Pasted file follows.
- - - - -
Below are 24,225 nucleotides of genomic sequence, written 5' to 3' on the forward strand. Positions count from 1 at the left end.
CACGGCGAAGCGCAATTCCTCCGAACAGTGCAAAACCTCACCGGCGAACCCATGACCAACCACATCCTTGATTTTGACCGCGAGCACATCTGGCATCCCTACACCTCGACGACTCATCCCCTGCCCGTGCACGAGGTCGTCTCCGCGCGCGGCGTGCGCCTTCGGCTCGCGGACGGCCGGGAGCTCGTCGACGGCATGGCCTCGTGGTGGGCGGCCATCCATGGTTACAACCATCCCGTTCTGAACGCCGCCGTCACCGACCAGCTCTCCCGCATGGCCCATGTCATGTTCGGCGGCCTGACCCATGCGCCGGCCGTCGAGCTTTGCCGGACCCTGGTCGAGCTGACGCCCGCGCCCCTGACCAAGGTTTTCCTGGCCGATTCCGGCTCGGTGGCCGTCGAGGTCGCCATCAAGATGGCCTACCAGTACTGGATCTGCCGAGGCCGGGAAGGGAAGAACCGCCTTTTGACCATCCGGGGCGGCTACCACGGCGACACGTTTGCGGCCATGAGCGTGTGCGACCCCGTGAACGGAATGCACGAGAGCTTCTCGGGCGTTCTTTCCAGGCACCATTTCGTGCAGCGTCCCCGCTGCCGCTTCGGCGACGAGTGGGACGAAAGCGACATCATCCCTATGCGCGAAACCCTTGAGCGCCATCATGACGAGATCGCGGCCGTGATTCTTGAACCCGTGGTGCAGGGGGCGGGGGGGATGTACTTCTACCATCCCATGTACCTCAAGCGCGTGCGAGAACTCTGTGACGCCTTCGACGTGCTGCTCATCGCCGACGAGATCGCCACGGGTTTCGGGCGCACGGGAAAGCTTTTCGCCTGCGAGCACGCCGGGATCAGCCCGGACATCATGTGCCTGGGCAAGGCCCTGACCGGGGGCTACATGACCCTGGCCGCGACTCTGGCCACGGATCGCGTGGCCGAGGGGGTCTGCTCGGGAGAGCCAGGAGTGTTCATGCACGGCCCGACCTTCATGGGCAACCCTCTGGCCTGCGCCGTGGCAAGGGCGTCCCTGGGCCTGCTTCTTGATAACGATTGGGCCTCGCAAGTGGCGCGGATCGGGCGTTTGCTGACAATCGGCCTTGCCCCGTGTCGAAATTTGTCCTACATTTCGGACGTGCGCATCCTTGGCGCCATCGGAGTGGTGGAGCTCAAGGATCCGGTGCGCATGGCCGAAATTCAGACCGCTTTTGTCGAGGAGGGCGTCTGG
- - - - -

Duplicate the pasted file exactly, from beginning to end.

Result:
Below are 24,225 nucleotides of genomic sequence, written 5' to 3' on the forward strand. Positions count from 1 at the left end.
CACGGCGAAGCGCAATTCCTCCGAACAGTGCAAAACCTCACCGGCGAACCCATGACCAACCACATCCTTGATTTTGACCGCGAGCACATCTGGCATCCCTACACCTCGACGACTCATCCCCTGCCCGTGCACGAGGTCGTCTCCGCGCGCGGCGTGCGCCTTCGGCTCGCGGACGGCCGGGAGCTCGTCGACGGCATGGCCTCGTGGTGGGCGGCCATCCATGGTTACAACCATCCCGTTCTGAACGCCGCCGTCACCGACCAGCTCTCCCGCATGGCCCATGTCATGTTCGGCGGCCTGACCCATGCGCCGGCCGTCGAGCTTTGCCGGACCCTGGTCGAGCTGACGCCCGCGCCCCTGACCAAGGTTTTCCTGGCCGATTCCGGCTCGGTGGCCGTCGAGGTCGCCATCAAGATGGCCTACCAGTACTGGATCTGCCGAGGCCGGGAAGGGAAGAACCGCCTTTTGACCATCCGGGGCGGCTACCACGGCGACACGTTTGCGGCCATGAGCGTGTGCGACCCCGTGAACGGAATGCACGAGAGCTTCTCGGGCGTTCTTTCCAGGCACCATTTCGTGCAGCGTCCCCGCTGCCGCTTCGGCGACGAGTGGGACGAAAGCGACATCATCCCTATGCGCGAAACCCTTGAGCGCCATCATGACGAGATCGCGGCCGTGATTCTTGAACCCGTGGTGCAGGGGGCGGGGGGGATGTACTTCTACCATCCCATGTACCTCAAGCGCGTGCGAGAACTCTGTGACGCCTTCGACGTGCTGCTCATCGCCGACGAGATCGCCACGGGTTTCGGGCGCACGGGAAAGCTTTTCGCCTGCGAGCACGCCGGGATCAGCCCGGACATCATGTGCCTGGGCAAGGCCCTGACCGGGGGCTACATGACCCTGGCCGCGACTCTGGCCACGGATCGCGTGGCCGAGGGGGTCTGCTCGGGAGAGCCAGGAGTGTTCATGCACGGCCCGACCTTCATGGGCAACCCTCTGGCCTGCGCCGTGGCAAGGGCGTCCCTGGGCCTGCTTCTTGATAACGATTGGGCCTCGCAAGTGGCGCGGATCGGGCGTTTGCTGACAATCGGCCTTGCCCCGTGTCGAAATTTGTCCTACATTTCGGACGTGCGCATCCTTGGCGCCATCGGAGTGGTGGAGCTCAAGGATCCGGTGCGCATGGCCGAAATTCAGACCGCTTTTGTCGAGGAGGGCGTCTGG